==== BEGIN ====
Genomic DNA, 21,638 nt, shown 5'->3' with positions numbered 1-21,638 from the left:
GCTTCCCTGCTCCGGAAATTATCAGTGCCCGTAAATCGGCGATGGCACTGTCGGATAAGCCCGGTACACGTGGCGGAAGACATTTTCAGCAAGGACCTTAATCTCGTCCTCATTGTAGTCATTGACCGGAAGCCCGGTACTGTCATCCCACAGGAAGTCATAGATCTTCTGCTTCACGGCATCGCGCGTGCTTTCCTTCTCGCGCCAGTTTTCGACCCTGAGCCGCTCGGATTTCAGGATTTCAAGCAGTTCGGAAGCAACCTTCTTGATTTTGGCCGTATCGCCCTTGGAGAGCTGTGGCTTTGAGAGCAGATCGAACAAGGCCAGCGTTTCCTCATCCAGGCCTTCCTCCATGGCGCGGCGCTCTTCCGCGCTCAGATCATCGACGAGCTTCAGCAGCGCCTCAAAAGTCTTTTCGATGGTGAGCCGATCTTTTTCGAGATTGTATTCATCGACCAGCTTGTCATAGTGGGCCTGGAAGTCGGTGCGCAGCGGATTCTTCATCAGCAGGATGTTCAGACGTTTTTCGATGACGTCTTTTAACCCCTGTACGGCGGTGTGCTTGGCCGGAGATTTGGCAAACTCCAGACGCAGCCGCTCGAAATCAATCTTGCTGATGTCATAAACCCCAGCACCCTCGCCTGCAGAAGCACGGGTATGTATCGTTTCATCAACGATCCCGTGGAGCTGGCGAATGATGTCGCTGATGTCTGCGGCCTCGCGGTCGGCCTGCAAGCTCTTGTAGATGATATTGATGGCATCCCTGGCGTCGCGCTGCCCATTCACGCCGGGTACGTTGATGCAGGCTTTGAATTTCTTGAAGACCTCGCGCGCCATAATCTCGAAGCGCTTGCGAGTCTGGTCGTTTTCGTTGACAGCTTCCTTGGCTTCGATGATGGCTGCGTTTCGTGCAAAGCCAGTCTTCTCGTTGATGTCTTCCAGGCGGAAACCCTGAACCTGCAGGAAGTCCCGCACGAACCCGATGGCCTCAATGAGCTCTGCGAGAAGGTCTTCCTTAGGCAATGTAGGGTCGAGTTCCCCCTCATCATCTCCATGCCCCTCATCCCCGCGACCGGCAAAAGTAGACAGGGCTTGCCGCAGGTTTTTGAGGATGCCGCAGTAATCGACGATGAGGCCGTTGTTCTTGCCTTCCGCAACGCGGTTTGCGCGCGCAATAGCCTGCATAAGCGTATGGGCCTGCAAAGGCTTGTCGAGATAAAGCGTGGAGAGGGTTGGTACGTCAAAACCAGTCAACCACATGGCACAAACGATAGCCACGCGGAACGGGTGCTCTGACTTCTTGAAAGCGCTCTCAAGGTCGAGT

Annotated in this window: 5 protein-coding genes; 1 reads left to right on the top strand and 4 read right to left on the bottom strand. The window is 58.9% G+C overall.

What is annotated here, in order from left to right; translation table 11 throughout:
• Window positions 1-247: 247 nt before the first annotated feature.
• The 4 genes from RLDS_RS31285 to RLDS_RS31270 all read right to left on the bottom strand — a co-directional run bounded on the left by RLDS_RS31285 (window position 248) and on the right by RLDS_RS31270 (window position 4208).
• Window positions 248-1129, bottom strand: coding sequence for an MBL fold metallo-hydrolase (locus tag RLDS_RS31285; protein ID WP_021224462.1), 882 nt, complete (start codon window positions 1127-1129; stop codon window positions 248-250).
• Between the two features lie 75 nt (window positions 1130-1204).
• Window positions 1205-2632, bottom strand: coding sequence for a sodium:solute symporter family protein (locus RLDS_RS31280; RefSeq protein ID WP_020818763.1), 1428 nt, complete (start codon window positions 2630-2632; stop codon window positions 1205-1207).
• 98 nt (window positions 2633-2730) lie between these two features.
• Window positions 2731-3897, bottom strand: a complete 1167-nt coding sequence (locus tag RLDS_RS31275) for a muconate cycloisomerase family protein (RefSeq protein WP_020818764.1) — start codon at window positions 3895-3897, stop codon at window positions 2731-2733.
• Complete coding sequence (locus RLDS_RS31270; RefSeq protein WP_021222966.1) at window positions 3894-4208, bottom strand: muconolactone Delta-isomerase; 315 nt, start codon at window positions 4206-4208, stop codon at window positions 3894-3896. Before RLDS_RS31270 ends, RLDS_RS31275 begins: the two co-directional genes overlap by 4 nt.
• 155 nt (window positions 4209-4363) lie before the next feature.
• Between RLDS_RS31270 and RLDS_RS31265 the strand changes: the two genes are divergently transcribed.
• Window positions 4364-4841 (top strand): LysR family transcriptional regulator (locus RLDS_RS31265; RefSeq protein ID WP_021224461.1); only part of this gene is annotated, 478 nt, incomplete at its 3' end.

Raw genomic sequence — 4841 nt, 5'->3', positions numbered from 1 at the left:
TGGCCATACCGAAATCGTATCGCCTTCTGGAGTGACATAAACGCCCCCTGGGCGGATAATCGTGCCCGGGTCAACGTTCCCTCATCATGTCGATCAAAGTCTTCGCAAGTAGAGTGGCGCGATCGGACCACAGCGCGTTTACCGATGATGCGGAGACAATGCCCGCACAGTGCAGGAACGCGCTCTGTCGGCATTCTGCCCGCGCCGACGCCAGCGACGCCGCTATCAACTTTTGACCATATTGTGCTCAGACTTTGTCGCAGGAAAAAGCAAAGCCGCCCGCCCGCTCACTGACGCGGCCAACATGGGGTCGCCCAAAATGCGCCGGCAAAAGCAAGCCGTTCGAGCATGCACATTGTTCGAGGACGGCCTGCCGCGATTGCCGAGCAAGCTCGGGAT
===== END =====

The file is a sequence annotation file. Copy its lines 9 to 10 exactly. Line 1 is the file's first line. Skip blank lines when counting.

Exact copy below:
• Window positions 1205-2632, bottom strand: coding sequence for a sodium:solute symporter family protein (locus RLDS_RS31280; RefSeq protein ID WP_020818763.1), 1428 nt, complete (start codon window positions 2630-2632; stop codon window positions 1205-1207).
• 98 nt (window positions 2633-2730) lie between these two features.